Friday, February 15, 2013

We're Alive

Foster Care has felt a lot like treading water lately. I'm putting forth the effort, but getting nowhere. Behaviors are the same. Caseworkers are ambivalent and no help at all. The name issue from August got dredged up again today. TPR is in less than a month, but I'm being told not to hang my hat on anything. Relative resource's second home study hasn't been started yet, but she's coming up for the trial. I feel like baby 4 is mine. He's been with us 2 years. We love him and he loves us. I'm still working to prepare him for anything, but it's hard because he needs answers, not all the possibilities  I hate working with the public school system and wish I could homeschool. I am literally feeling all the frustration from the beginning of the case multiplied by every single court date where we've gotten nothing accomplished. So here I stay, just trying to keep my head my head above water, and wishing I was a little more in love with our love story.

Oh, and leave it to me to complicate things: We are finalizing our daughter's adoption with the same judge that has Baby 4's case exactly one week after TPR. I can't leave him out. Baby 4 is so excited to go, but he is still asking if the judge will let him get adopted too. I kind of hope he asks her why he can't be adopted in the cutest little 6yr old voice he can muster.

So, that's that. We're still here and I think I'll have a lot of drama blog material coming up in just a few weeks.

On a positive note:

 We had a great birthday party for Baby 4 this month and some of the Bios came and acted very appropriately. It was a good day.

We've gotten to have Baby 2 &3 spend the weekend several times since Christmas and they are perfect.

I'm teaching another MAPP class right now and really enjoying the grown up time out of the house.

Baby 4 told me yesterday that when I get really old, and then turn into a kid again, he'll be my Valentine :)

Baby 4's Valentine's day heart <3


  1. Are the schools simply not listening to the needs of the student, or have no resources to help?

    As a teacher (and soon to be foster parent), I work with many foster kids already, in middle school. Transitioning to new schools is definitely hard and in many cases is a detriment to their learning/education. For those with amazing home support, they do come through.

    Is homeschooling a possibility with foster children? Or do most agencies require they attend public school?

    1. Homeschooling is not an option for children in care (at least in our agency and many others I know of). Private school is allowed at the foster parent's expense, but the Christian schools that I considered could not accommodate an IEP with speech and occupational therapies.

      4's teachers have no understanding of trauma and attachment issues that our kids face. Baby 4 is academically on target, so they expect him to be socially on target as well but he's not. I'm asking for more communication with them. They are not being honest with what is happening because he begs and cries for them not to tell me: "She'll be really mad" or "I'll be in trouble all night".

      The only real feedback I get is when something big happens that sends them over the edge and then they say, "He's been like this for the past 2 weeks". Well, what can I do about that now?

      I want to say they don't take into account his situation when coming up with a behavior plan that he can succeed in, but at the same time they excuse a lot of the behavior by referencing "all he's been through". What has worked for us at home is acknowledging the past as the source of his behavior, but expecting responsibility and respect in the present.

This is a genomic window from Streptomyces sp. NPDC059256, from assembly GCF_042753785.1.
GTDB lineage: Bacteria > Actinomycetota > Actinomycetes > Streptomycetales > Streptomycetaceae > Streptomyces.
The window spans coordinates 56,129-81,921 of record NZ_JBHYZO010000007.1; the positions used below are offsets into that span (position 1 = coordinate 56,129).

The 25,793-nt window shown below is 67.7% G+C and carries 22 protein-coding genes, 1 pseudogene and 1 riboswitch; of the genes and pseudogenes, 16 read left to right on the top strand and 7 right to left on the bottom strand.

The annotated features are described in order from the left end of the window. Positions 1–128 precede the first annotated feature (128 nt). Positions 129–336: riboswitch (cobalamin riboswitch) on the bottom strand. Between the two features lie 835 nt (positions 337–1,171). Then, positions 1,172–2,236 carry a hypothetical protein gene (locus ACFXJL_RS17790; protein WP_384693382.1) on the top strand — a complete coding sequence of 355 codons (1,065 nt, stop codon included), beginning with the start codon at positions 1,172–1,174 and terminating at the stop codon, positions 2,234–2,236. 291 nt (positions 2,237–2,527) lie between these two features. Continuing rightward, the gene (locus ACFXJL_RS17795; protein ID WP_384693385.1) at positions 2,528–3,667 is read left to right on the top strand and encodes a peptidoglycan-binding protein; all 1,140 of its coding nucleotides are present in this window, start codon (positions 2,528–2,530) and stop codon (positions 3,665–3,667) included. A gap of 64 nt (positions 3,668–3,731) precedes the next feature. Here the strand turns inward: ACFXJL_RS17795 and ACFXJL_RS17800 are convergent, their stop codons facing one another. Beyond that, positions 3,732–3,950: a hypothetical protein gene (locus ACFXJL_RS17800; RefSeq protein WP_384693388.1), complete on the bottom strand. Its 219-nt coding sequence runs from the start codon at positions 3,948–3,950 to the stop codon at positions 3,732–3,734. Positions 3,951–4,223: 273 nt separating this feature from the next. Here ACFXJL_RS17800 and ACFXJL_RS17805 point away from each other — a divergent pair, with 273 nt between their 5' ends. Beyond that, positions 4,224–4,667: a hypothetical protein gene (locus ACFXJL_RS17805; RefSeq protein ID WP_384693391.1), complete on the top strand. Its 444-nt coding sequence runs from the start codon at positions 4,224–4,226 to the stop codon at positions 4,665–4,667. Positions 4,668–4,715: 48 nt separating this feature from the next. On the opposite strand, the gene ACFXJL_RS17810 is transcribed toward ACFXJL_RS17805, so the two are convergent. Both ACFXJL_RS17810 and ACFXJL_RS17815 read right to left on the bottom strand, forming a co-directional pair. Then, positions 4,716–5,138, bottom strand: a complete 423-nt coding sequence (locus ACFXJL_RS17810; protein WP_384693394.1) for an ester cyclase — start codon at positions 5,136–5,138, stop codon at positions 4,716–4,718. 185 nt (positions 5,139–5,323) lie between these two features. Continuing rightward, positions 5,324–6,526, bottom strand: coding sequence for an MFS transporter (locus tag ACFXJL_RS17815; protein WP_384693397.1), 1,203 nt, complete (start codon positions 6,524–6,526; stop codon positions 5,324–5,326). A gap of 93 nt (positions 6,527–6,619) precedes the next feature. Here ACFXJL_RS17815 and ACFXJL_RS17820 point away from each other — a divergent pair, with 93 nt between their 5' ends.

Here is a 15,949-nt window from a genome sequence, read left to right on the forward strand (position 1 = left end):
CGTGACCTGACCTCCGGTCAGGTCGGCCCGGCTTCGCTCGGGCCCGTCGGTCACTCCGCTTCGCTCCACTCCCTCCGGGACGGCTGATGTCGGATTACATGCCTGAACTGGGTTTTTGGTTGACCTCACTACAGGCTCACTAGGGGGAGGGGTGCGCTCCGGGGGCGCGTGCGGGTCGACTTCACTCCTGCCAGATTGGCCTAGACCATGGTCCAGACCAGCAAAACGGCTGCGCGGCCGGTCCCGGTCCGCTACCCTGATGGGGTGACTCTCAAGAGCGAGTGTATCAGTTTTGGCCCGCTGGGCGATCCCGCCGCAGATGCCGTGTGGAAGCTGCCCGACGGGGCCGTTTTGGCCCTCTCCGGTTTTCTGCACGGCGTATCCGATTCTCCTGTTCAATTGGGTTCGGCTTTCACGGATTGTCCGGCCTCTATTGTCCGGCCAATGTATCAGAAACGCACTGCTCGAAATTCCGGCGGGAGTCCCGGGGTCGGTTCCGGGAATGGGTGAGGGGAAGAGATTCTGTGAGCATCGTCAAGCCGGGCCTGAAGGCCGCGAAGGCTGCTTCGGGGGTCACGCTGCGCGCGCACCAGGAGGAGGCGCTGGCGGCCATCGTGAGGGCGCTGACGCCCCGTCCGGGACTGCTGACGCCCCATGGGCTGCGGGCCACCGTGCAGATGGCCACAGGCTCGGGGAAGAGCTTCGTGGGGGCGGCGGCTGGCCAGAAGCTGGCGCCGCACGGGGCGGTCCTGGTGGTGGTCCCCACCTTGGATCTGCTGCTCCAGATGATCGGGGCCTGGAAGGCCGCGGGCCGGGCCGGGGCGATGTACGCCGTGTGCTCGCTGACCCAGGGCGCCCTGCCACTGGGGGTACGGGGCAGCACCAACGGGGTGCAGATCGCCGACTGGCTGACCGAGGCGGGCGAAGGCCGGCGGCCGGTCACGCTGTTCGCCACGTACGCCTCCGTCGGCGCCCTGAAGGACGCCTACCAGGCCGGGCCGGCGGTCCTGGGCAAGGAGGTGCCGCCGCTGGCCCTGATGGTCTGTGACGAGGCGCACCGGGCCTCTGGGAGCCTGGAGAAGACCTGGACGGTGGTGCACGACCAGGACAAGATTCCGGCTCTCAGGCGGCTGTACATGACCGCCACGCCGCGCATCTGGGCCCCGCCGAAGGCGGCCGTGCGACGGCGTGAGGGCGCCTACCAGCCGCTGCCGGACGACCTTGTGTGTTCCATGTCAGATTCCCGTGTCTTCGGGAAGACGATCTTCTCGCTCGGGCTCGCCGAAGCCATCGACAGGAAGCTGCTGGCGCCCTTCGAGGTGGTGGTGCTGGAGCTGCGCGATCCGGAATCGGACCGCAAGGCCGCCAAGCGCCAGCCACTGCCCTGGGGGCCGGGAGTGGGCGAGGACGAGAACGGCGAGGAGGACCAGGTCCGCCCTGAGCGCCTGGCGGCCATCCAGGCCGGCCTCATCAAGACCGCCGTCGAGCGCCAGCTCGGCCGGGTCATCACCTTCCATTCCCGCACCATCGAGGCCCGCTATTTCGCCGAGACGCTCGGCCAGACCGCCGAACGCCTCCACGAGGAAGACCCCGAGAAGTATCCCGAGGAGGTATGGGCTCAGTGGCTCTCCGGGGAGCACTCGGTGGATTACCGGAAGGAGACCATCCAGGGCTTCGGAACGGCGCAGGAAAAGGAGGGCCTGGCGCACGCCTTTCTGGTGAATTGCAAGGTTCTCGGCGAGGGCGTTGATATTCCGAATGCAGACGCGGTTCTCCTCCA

Also, the school district denied putting him on a small bus with a monitor (something that worked well in Pre-K), so now he is getting in trouble on the bus with kids 3 years older than him. Essentially starting and ending his day negatively.

      Wow- this turned into it's own post. Sorry about that!

    2. We have charter schools in my state and foster children are allowed to attend charter schools (which are tuition-free and publically funded). Our now adopted kids currently attend an online charter school that enables us to school them at home using the charter school's online curriculum and the books and materials they ship to us. My youngest is on an IEP that includes OT and the school provides it. He has a SPED teacher assigned to work with him in a virtual classroom weekly and to help me find ways to work with him when things break down. My son has RAD, PTSD, and learning disabilities and public school was a constant struggle for him on many levels. This has worked out to be a good balance between homeschooling and public education and we have been very satisfied with the curriculum. If your state allows foster children to attend charter schools, this might be an option to get your children home where you can supervise their education more directly. I think the company that runs our school has charter schools in many states.

  2. Oh man. Your case is the one I think of when people ask us how we can be foster parents and I tell them "We actually have one of the easy cases." Poor 4, to never know what's coming down the line, and poor you and Brandon, to not be able to reassure him. I'm hoping to hear more good news soon.

  3. Ugh, so sorry! Foster care can be beyond frustrating -- though maybe it's less the fostering and more the court system. I hope everything turns out wonderfully for your family!

  4. That could be frustrating, but I hope you don't feel exhausted about this. And still hoping for the best. This is just one of the phase of adoption and I'm sure you'll be able to conquer it all. Keep the faith, for 4. :)